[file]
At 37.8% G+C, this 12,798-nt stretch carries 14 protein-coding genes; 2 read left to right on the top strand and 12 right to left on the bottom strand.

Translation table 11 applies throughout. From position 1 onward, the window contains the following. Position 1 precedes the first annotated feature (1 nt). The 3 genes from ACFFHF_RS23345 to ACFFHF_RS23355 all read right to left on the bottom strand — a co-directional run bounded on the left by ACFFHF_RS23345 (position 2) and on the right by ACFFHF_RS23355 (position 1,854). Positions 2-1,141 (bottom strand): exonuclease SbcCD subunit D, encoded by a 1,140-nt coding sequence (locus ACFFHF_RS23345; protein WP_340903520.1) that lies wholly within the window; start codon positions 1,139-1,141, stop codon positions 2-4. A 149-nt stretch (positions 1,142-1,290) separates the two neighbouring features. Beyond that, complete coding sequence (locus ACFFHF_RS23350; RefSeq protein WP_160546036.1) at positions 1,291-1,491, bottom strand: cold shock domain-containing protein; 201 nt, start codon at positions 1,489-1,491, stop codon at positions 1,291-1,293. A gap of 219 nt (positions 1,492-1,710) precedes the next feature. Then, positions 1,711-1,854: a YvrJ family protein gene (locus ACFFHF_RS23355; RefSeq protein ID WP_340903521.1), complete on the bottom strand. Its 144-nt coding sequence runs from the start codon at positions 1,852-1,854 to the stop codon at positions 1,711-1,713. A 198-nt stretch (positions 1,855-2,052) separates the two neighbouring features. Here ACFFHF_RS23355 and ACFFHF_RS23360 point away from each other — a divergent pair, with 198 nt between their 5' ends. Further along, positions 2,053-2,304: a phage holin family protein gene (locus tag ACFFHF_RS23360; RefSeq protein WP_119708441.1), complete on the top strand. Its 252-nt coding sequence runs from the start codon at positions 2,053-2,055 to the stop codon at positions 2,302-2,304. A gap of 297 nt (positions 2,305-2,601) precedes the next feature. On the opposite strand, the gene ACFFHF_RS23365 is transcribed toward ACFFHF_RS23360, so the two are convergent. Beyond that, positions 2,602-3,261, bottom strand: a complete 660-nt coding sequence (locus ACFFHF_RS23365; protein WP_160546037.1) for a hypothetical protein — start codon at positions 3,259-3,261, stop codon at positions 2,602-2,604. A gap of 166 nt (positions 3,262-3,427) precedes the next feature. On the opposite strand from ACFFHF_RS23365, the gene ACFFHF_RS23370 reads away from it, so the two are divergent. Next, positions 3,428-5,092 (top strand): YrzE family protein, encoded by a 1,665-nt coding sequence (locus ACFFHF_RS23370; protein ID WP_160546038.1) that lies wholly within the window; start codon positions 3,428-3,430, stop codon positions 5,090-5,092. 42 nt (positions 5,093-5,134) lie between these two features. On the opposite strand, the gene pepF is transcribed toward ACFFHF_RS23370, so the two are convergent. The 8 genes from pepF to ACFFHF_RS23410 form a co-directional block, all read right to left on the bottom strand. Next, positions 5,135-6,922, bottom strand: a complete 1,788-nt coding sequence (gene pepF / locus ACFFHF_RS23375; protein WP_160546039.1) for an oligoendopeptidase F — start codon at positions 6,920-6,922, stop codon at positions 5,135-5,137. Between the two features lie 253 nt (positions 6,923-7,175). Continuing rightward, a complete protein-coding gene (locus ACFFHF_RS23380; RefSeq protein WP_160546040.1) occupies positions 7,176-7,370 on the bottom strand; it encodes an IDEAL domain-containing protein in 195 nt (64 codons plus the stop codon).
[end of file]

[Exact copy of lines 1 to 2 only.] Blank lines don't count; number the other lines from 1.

At 37.8% G+C, this 12,798-nt stretch carries 14 protein-coding genes; 2 read left to right on the top strand and 12 right to left on the bottom strand.

Translation table 11 applies throughout. From position 1 onward, the window contains the following. Position 1 precedes the first annotated feature (1 nt). The 3 genes from ACFFHF_RS23345 to ACFFHF_RS23355 all read right to left on the bottom strand — a co-directional run bounded on the left by ACFFHF_RS23345 (position 2) and on the right by ACFFHF_RS23355 (position 1,854). Positions 2-1,141 (bottom strand): exonuclease SbcCD subunit D, encoded by a 1,140-nt coding sequence (locus ACFFHF_RS23345; protein WP_340903520.1) that lies wholly within the window; start codon positions 1,139-1,141, stop codon positions 2-4. A 149-nt stretch (positions 1,142-1,290) separates the two neighbouring features. Beyond that, complete coding sequence (locus ACFFHF_RS23350; RefSeq protein WP_160546036.1) at positions 1,291-1,491, bottom strand: cold shock domain-containing protein; 201 nt, start codon at positions 1,489-1,491, stop codon at positions 1,291-1,293. A gap of 219 nt (positions 1,492-1,710) precedes the next feature. Then, positions 1,711-1,854: a YvrJ family protein gene (locus ACFFHF_RS23355; RefSeq protein ID WP_340903521.1), complete on the bottom strand. Its 144-nt coding sequence runs from the start codon at positions 1,852-1,854 to the stop codon at positions 1,711-1,713. A 198-nt stretch (positions 1,855-2,052) separates the two neighbouring features. Here ACFFHF_RS23355 and ACFFHF_RS23360 point away from each other — a divergent pair, with 198 nt between their 5' ends. Further along, positions 2,053-2,304: a phage holin family protein gene (locus tag ACFFHF_RS23360; RefSeq protein WP_119708441.1), complete on the top strand. Its 252-nt coding sequence runs from the start codon at positions 2,053-2,055 to the stop codon at positions 2,302-2,304. A gap of 297 nt (positions 2,305-2,601) precedes the next feature. On the opposite strand, the gene ACFFHF_RS23365 is transcribed toward ACFFHF_RS23360, so the two are convergent. Beyond that, positions 2,602-3,261, bottom strand: a complete 660-nt coding sequence (locus ACFFHF_RS23365; protein WP_160546037.1) for a hypothetical protein — start codon at positions 3,259-3,261, stop codon at positions 2,602-2,604. A gap of 166 nt (positions 3,262-3,427) precedes the next feature. On the opposite strand from ACFFHF_RS23365, the gene ACFFHF_RS23370 reads away from it, so the two are divergent. Next, positions 3,428-5,092 (top strand): YrzE family protein, encoded by a 1,665-nt coding sequence (locus ACFFHF_RS23370; protein ID WP_160546038.1) that lies wholly within the window; start codon positions 3,428-3,430, stop codon positions 5,090-5,092. 42 nt (positions 5,093-5,134) lie between these two features. On the opposite strand, the gene pepF is transcribed toward ACFFHF_RS23370, so the two are convergent. The 8 genes from pepF to ACFFHF_RS23410 form a co-directional block, all read right to left on the bottom strand. Next, positions 5,135-6,922, bottom strand: a complete 1,788-nt coding sequence (gene pepF / locus ACFFHF_RS23375; protein WP_160546039.1) for an oligoendopeptidase F — start codon at positions 6,920-6,922, stop codon at positions 5,135-5,137. Between the two features lie 253 nt (positions 6,923-7,175). Continuing rightward, a complete protein-coding gene (locus ACFFHF_RS23380; RefSeq protein WP_160546040.1) occupies positions 7,176-7,370 on the bottom strand; it encodes an IDEAL domain-containing protein in 195 nt (64 codons plus the stop codon).